37 kW less power and 95 Nm less torque seems like a lot on paper, but as we discovered with our recent test of the Isuzu D-Max Crew Cab one-tonner, power to weight ratio makes a big difference to a truck’s throttle response and overall agility despite having less cubic engine capacity and torque than some of its competitors.
When Ford confirmed that the Transit Van and XL 2.2 turbo-diesels were the same, it put an instant smile on our dials because having driven the latest Transit Van we were already aware of the excellence of this 2.2 litre four as a light truck engine.
It not only has an abundance of low down torque and pulling power, but it’s the way the torque is delivered that is impressive. The response is instant whenever you get back on the throttle pedal. It’s a smooth and unrelenting surge with none of the turbo lag or comparatively sluggish response we have experienced in other small bore turbo-diesels.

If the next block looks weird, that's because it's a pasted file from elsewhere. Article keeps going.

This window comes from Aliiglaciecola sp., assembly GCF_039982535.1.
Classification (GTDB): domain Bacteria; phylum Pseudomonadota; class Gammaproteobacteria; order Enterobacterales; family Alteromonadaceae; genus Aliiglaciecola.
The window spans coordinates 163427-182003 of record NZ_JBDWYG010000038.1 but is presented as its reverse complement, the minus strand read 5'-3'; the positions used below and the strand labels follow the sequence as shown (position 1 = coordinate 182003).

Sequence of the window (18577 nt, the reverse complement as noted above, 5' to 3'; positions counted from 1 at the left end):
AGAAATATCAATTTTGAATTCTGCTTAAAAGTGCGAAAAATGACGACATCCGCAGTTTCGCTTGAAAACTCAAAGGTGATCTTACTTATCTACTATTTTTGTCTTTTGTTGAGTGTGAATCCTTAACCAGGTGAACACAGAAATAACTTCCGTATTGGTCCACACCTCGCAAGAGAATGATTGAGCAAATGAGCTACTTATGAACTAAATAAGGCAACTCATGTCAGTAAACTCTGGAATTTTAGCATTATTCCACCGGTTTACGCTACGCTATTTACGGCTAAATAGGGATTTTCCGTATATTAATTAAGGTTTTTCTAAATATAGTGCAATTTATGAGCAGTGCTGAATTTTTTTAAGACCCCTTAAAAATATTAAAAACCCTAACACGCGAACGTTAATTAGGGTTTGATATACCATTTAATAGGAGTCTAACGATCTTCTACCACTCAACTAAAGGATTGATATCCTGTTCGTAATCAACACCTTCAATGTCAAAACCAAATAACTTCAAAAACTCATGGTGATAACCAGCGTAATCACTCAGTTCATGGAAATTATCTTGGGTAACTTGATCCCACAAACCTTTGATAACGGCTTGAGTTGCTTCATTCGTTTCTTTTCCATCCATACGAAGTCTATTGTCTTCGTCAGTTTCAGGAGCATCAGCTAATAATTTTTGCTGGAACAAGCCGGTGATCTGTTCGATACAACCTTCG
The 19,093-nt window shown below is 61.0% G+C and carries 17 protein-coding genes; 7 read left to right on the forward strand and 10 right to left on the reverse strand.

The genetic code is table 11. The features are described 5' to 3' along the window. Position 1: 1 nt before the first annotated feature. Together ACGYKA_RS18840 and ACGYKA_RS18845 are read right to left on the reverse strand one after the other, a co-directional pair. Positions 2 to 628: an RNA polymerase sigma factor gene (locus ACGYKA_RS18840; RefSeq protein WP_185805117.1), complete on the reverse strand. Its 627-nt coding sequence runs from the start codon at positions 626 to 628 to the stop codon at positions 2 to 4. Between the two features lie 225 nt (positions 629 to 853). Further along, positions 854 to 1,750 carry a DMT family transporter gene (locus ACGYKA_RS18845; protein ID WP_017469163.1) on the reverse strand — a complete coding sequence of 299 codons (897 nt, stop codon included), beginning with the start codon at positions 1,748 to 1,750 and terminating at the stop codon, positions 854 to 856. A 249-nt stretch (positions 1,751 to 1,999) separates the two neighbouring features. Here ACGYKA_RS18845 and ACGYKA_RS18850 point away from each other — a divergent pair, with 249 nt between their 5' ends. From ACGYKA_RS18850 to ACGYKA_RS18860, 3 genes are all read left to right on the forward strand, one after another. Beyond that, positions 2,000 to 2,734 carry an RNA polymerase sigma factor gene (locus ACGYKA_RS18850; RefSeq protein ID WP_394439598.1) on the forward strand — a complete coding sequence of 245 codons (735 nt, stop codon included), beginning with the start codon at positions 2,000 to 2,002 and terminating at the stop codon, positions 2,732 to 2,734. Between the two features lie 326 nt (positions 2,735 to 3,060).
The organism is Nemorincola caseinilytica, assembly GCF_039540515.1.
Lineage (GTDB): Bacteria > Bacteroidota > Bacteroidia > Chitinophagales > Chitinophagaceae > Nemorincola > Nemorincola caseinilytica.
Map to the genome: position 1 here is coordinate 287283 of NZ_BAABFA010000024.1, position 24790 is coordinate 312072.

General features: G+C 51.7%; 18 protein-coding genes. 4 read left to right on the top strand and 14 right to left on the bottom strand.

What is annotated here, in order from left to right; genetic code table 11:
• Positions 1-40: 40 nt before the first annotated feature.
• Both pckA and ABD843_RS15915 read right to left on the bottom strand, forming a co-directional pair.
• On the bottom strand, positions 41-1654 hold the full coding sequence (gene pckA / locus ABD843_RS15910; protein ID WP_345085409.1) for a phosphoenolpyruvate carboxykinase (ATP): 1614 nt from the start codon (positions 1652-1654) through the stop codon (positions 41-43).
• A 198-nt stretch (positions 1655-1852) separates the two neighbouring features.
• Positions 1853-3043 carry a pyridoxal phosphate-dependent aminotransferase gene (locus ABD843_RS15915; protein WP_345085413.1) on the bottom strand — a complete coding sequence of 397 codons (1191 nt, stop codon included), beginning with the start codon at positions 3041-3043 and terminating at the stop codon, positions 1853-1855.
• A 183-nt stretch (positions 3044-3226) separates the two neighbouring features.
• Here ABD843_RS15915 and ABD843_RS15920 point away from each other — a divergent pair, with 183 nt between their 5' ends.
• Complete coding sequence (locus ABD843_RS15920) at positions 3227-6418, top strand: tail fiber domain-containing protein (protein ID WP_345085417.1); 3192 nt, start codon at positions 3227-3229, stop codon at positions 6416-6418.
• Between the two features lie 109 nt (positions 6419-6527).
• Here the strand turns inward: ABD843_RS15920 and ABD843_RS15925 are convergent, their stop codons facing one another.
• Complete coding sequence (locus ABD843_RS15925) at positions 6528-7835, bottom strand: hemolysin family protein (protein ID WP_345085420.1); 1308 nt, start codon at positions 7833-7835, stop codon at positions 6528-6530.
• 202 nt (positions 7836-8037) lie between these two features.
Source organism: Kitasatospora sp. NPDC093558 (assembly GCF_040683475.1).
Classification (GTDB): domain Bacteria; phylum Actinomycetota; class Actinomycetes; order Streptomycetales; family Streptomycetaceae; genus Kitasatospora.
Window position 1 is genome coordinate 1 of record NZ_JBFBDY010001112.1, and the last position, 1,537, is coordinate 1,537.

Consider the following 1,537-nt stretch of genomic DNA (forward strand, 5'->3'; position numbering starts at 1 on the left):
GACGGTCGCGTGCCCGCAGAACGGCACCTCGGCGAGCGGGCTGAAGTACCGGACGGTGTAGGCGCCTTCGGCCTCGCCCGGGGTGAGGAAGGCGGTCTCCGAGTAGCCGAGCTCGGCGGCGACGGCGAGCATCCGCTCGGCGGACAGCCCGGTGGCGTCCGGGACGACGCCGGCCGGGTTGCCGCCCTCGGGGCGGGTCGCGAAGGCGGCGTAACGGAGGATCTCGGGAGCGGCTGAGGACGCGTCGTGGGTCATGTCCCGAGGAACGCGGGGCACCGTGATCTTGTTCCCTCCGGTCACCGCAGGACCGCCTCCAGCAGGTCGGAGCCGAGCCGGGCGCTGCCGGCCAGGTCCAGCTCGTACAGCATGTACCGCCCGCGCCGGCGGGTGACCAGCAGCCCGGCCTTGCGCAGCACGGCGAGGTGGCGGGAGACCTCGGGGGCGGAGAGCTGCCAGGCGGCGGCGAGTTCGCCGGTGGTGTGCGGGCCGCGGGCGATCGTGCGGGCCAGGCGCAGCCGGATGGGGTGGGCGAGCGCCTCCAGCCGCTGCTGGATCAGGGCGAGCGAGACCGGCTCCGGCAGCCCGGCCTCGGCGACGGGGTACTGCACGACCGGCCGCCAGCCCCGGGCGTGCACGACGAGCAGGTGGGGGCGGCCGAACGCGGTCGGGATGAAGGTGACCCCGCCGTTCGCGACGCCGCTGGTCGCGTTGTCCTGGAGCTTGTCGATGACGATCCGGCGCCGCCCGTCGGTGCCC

We didn’t get a chance to do any heavy towing during our brief time with this truck, so we can’t comment on how the 2.2 performed with a big load hanging off the tow-ball. We suspect that the 95 Nm difference between the 2.2 and 3.2 would be more noticeable when towing, so we would appreciate any feedback from people that have towed big loads with the 2.2.
You don’t need to rev the 2.2 beyond 2500 rpm between shifts, because when you pick up the next cog it’s generally in that 1500-2500 rpm maximum torque band.